Could creating a culturally competent society start at the workplace?

The Observer newspaper raised the issue of positive discrimination yesterday (Sunday), and whether it is a tool that should be employed to clear the channel between black or minority ethnic groups and Oxbridge education.

So many other factors need to be considered, which come into play, when focussing on an uneven mix of individuals and groups based on their difference.

These include the over-representation of Black men in prison, the number of boys with special needs, the under-representation of women of all ethnic groups in senior management positions, and the high proportion of women and men with disabilities who are unemployed. The list could go on.


Human Rights demands that we acknowledge there are multiple discriminations within society, and in some cases within families.  In order to prevent discrimination, witting or unwitting, the greatest challenge is to look at how to create a level playing field. How then can this be achieved, when we have such diverse values and beliefs? Is the answer positive discrimination?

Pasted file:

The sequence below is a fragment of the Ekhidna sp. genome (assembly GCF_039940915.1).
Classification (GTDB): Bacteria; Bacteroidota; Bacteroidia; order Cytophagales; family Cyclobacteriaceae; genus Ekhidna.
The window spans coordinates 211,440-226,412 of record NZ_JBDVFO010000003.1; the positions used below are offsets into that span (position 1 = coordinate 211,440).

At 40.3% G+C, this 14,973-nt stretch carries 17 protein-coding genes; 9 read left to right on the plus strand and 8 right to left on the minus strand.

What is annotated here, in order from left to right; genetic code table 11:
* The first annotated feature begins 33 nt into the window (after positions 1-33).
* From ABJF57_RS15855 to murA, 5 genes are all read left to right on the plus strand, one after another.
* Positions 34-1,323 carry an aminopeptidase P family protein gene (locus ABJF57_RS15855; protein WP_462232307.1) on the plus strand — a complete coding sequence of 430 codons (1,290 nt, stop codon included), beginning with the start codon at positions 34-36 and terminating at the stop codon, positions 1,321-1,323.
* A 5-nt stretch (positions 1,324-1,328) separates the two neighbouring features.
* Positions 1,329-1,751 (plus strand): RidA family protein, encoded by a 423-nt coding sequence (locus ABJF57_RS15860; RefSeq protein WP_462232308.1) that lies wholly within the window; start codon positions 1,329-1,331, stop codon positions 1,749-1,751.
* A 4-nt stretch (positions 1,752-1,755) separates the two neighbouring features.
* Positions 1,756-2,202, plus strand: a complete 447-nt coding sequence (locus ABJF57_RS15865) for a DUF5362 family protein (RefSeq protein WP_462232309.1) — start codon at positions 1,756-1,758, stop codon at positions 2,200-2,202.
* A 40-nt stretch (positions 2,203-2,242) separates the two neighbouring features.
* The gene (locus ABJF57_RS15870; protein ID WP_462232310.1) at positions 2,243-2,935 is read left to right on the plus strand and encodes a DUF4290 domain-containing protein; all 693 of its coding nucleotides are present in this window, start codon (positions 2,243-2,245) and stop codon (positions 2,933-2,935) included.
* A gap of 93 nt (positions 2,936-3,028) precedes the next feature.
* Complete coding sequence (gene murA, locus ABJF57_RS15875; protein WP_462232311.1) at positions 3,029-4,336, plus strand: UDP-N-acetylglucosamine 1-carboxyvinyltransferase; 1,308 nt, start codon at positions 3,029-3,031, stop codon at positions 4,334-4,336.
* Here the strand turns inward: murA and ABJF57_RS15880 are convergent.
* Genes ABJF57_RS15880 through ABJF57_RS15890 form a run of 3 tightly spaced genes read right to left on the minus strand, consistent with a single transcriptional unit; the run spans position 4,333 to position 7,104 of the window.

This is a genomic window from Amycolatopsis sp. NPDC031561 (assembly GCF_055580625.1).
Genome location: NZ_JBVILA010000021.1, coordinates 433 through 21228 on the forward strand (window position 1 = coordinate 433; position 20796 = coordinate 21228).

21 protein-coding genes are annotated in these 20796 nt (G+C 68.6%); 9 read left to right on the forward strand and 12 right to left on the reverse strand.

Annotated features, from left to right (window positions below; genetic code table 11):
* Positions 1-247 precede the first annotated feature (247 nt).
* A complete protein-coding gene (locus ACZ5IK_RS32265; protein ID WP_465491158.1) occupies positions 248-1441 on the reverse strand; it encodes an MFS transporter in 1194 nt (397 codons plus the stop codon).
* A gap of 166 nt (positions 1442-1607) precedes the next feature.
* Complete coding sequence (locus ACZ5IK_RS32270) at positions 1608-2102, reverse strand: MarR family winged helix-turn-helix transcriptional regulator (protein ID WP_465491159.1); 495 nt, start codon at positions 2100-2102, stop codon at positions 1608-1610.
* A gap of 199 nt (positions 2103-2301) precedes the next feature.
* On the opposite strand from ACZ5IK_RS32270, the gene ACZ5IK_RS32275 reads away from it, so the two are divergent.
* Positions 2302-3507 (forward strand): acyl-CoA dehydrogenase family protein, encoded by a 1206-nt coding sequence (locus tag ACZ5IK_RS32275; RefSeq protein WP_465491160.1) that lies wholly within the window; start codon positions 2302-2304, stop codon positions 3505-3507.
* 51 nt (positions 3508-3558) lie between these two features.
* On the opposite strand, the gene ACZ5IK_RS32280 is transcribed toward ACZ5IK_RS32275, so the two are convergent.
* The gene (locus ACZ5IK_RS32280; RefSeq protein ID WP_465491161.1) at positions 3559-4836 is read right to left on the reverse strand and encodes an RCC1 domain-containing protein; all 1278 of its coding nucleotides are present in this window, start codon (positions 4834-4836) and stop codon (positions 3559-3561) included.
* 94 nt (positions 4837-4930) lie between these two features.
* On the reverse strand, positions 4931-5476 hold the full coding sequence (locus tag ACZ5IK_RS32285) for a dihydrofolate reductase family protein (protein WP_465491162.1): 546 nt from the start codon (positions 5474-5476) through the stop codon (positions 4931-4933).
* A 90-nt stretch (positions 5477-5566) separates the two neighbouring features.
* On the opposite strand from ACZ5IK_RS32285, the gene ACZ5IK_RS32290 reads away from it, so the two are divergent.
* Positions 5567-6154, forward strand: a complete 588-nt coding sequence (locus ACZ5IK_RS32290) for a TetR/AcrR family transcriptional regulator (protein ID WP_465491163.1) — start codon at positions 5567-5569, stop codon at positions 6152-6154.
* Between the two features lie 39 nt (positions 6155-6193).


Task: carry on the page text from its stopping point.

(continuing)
Who can we blame? The family? School? Yes, possibly all of these.


What are the solutions?  

Certainly, a good starting point in the workplace is to have a shared understanding about what is cultural competence. What does cultural competence feel and look like?  What is the difference between religion and culture? What is ageism? What are disabilities? What is gender reassignment?

And, how does cultural competence fit into all of these?


The point is that cases could be made for positive discrimination for many reasons linked with the above examples.

Better surely that we all take responsibility for effectively challenging discrimination and encourage open discussion.  Let it filter and flow through society.  This means in families, in schools, throughout communities and in the workplace.